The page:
Tom Dixon Oil diffuser
My petrol coloured Rocks oil painting
Cradled by our Crocodile
Row, row, row your boat,
Gently down the stream
Merrily, merrily, merrily, merrily,
Life is but a dream
Row, row, row your boat,
Gently down the Nile,
And if you see a crocodile,
Don’t forget to scream!
The watery flowing story wisdom of Baby Rhyme Time ~
SMOKE AMPLIFIES SILENCE
One of the world’s oldest ways to perfume one’s home; slowly burning Armenian papers, one of my favourite smells in the world, and reminds me of the smell of PlayDoh!
Smoke Amplifies Silence
ON THE SMALL HOURS
I was awake until 4am recently and the nights are short in summer so the dawn creeps in slowly, almost imperceptibly, until you notice a strange glowing silver light in your bedroom. Not the powerful, glorious, golden light of the fiery dawns of the East, but a soft, silver, early hour light, the half-light of poems and the North. It occurred to me that the East has no real twilight; sunset is dramatic and fast, the sun goes out with a flash and in the blink of an eye night has fallen, changing as quickly as the slides in my ViewMaster. But the North has a special light; the half-light, the twilight, between sunset and late evening, a soft curtain falling to whisper the end of the day and a gentle transition to usher in the night.
Pale and interesting!
Yeats is entirely appropriate here:
Had I the heavens’ embroidered cloths,
Enwrought with golden and silver light,
The blue and the dim and the dark cloths
Of night and light and the half light,
I would spread the cloths under your feet:
But I, being poor, have only my dreams;
I have spread my dreams under your feet;
Tread softly because you tread on my dreams.
There is no line in this poem that is not perfectly beautiful. When I read it I imagine the heavens as a revolving dome and the different casts of light falling as majestic, slow curtains. The setting is a theatre. Finally I imagine a poor, kind, yet noble man, despite his hardship, trying to do his very best for the woman he loves. I imagine not blue cloths but a gorgeous red carpet being unrolled for the lucky lady to step on. This could also be me.
Silver is beautiful. My year this year has been characterised by gold, and gold has been gaining in importance since I have been doing islimi, but silver is beautiful. Gold is the Renaissance era, both 15th-century Italian and 12th-century Islamic, or ancient Aryan India or Persia, martial Rome, Mayan, Aztec, early Christianity or brash modern China. Our wedding and the birth of our son were white and gold. Beginnings are golden. What era is silver? The Decadent era, the late 1800s, the turn of the century perhaps; silver implies endings. The silver screen maybe; silent films.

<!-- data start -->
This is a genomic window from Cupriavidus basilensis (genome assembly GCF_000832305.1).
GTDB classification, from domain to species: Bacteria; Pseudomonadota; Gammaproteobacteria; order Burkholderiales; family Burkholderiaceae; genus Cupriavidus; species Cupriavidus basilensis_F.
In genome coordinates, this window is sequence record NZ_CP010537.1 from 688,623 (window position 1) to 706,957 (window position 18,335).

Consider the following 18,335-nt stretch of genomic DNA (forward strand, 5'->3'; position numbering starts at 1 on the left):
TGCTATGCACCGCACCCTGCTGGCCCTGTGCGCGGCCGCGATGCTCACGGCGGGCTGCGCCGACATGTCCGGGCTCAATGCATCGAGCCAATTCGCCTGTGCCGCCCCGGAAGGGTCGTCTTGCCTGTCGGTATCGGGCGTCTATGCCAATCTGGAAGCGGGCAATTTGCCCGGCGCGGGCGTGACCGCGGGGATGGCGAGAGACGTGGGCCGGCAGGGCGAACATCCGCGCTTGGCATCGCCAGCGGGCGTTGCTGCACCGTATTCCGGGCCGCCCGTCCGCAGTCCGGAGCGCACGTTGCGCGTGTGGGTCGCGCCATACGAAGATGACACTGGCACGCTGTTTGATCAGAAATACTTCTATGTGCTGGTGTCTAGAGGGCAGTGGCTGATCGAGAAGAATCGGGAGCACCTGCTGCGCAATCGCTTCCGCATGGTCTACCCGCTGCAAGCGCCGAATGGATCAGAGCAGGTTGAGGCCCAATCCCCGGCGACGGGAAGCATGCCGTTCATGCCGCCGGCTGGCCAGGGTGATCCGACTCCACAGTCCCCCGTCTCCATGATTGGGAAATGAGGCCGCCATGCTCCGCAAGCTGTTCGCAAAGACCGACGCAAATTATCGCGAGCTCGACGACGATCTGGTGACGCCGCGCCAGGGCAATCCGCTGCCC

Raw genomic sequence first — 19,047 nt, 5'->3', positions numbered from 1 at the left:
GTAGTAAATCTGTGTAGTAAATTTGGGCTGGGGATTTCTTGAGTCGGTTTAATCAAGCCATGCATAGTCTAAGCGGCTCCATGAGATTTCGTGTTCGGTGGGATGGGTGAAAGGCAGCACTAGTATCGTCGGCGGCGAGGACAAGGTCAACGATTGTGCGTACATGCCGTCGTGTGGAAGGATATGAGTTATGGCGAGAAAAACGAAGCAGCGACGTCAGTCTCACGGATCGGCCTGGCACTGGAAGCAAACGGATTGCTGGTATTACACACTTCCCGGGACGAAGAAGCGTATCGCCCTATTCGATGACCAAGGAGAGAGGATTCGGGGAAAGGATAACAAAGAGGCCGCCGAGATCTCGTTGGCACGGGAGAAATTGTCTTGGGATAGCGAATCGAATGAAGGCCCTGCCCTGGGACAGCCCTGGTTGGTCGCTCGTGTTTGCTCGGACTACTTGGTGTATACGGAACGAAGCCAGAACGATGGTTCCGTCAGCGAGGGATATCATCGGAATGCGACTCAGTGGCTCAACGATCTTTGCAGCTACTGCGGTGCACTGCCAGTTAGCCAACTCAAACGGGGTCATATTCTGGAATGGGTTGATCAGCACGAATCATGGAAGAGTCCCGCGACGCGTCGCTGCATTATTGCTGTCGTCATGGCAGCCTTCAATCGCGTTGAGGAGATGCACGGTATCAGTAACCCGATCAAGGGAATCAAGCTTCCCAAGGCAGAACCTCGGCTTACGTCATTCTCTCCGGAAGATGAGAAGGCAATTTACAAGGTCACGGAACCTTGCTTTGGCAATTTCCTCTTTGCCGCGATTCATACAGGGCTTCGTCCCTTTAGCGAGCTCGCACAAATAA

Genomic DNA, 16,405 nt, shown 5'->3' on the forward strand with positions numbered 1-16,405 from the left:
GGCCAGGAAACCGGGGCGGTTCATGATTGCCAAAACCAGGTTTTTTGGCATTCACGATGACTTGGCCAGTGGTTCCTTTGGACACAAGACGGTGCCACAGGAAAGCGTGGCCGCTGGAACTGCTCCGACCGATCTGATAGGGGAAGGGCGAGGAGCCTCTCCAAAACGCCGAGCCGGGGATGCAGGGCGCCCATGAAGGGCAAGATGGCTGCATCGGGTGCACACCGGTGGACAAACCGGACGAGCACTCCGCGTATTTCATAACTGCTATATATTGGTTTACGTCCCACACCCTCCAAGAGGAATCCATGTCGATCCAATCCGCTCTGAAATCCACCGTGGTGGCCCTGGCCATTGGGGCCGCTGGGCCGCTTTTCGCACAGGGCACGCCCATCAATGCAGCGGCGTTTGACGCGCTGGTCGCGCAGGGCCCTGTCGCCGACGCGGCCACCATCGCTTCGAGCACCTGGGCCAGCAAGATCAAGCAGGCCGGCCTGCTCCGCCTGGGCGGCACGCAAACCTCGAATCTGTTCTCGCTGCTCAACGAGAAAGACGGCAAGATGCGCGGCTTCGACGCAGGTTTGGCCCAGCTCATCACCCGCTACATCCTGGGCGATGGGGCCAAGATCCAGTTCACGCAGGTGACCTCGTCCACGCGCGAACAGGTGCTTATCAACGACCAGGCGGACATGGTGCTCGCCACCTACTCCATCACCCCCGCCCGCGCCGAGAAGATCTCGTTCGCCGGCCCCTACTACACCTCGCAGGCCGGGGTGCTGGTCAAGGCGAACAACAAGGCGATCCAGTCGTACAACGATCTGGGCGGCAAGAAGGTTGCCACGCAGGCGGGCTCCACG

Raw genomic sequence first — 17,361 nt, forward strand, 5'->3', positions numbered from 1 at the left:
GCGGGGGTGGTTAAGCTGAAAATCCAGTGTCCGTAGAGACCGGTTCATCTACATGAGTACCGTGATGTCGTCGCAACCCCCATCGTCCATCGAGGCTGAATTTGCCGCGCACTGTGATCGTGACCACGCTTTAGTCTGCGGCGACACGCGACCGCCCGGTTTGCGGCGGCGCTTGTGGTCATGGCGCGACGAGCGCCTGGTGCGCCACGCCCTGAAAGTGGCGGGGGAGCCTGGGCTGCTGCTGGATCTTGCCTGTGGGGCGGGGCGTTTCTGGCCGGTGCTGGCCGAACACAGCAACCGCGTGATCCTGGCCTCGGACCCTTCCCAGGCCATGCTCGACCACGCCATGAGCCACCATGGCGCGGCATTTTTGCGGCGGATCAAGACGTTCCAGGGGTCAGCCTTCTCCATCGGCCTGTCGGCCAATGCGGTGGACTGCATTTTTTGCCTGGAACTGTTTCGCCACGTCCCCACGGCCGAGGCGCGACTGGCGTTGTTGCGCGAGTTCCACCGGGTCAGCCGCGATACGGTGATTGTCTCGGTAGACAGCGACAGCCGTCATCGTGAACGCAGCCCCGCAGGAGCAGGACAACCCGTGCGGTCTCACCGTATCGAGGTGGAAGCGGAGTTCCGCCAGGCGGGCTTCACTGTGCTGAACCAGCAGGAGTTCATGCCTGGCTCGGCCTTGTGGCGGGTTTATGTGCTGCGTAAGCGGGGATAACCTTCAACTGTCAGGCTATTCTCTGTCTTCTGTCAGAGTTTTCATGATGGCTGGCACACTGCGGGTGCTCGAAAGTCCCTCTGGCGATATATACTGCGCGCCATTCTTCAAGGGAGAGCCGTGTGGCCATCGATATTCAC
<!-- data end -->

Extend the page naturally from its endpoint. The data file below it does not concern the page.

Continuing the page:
Caspar is gold.
At the last minute, Caspian is silver.
The sea can be silvery blue.
I love gold and have done so ever since I met my husband. Gold is masculine and silver is feminine and they complement each other. Gold is ‘the best material’ – he taught me never to settle for less. He says, incidentally, that gold as a metal suits me better whereas in the past I always thought silver suited me more. Now I think that my olive skin actually suits both gold and silver; gold brings out the gold already in my skin and silver offsets the dark tone in it. My growing love of gold somehow parallels the rise of self-confidence in my life as I get older. But I am starting to notice silver coming back into my life. The colour of the night is silver in our bedroom. Silver of the fairy lights, of the mirrored reflections reminiscent of the jamkhane (mirrored room of the jamkhane, rooms of collection of the Shahs of the past, like cabinets of curiosities), of the iPhone screen as I type, of the tentative Northern dawn, of the general light cast in the room and of my sleeping husband’s hair. Silver, far from being secondary, is equally important to gold. All hail the night!
As a combination, one could have white gold ~